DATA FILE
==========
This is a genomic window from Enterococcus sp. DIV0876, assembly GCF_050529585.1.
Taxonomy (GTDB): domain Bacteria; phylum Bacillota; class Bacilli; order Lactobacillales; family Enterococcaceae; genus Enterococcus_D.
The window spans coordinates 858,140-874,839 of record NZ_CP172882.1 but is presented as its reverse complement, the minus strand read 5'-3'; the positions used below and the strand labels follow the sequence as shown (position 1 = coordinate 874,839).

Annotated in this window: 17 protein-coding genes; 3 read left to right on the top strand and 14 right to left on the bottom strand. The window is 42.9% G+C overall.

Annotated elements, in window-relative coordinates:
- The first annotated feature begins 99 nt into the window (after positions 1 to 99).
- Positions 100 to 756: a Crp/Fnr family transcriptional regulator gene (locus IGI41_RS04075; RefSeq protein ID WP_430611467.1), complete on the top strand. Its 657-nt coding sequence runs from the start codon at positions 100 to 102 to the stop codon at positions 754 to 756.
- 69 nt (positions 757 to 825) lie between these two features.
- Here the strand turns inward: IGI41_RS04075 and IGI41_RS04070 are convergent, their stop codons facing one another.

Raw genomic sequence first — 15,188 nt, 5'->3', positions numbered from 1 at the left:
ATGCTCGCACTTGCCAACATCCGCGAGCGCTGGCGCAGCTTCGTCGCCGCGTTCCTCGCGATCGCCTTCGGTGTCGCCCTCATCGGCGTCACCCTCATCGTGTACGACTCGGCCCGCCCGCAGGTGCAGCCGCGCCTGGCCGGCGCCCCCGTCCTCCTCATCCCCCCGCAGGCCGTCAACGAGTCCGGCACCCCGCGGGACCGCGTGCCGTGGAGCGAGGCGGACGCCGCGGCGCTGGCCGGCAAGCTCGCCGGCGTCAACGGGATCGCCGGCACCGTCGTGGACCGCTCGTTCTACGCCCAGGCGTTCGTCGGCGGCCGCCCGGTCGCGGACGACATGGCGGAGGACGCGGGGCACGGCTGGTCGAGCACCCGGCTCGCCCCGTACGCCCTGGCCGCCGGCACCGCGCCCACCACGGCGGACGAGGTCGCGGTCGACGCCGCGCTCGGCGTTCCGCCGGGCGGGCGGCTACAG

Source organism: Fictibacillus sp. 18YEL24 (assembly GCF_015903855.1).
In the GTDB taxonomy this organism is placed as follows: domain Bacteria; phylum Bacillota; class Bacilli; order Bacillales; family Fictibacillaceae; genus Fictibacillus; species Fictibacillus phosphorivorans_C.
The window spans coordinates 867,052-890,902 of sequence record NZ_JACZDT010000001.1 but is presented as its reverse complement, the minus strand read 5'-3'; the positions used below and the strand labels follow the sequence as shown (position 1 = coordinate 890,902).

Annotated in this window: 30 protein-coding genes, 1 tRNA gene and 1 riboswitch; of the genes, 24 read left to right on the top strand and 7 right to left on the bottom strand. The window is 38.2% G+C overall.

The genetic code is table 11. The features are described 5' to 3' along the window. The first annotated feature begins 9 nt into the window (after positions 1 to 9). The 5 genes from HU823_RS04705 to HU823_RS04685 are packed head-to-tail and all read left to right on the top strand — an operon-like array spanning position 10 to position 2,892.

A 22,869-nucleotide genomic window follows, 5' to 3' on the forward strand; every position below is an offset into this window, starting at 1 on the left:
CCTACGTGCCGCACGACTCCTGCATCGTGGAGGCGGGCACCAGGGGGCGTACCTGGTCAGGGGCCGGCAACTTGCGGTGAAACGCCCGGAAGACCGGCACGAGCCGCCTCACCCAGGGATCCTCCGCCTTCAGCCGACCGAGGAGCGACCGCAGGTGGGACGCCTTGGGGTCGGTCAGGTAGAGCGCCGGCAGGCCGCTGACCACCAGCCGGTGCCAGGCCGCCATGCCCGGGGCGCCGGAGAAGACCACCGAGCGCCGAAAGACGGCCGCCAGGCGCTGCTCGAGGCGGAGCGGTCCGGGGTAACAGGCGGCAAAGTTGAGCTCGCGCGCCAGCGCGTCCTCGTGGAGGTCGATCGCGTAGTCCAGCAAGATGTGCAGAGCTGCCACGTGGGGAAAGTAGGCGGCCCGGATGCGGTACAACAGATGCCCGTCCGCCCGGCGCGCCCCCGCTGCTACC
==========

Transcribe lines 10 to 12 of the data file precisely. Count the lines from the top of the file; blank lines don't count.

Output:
Raw genomic sequence first — 15,188 nt, 5'->3', positions numbered from 1 at the left:
ATGCTCGCACTTGCCAACATCCGCGAGCGCTGGCGCAGCTTCGTCGCCGCGTTCCTCGCGATCGCCTTCGGTGTCGCCCTCATCGGCGTCACCCTCATCGTGTACGACTCGGCCCGCCCGCAGGTGCAGCCGCGCCTGGCCGGCGCCCCCGTCCTCCTCATCCCCCCGCAGGCCGTCAACGAGTCCGGCACCCCGCGGGACCGCGTGCCGTGGAGCGAGGCGGACGCCGCGGCGCTGGCCGGCAAGCTCGCCGGCGTCAACGGGATCGCCGGCACCGTCGTGGACCGCTCGTTCTACGCCCAGGCGTTCGTCGGCGGCCGCCCGGTCGCGGACGACATGGCGGAGGACGCGGGGCACGGCTGGTCGAGCACCCGGCTCGCCCCGTACGCCCTGGCCGCCGGCACCGCGCCCACCACGGCGGACGAGGTCGCGGTCGACGCCGCGCTCGGCGTTCCGCCGGGCGGGCGGCTACAG

Source organism: Fictibacillus sp. 18YEL24 (assembly GCF_015903855.1).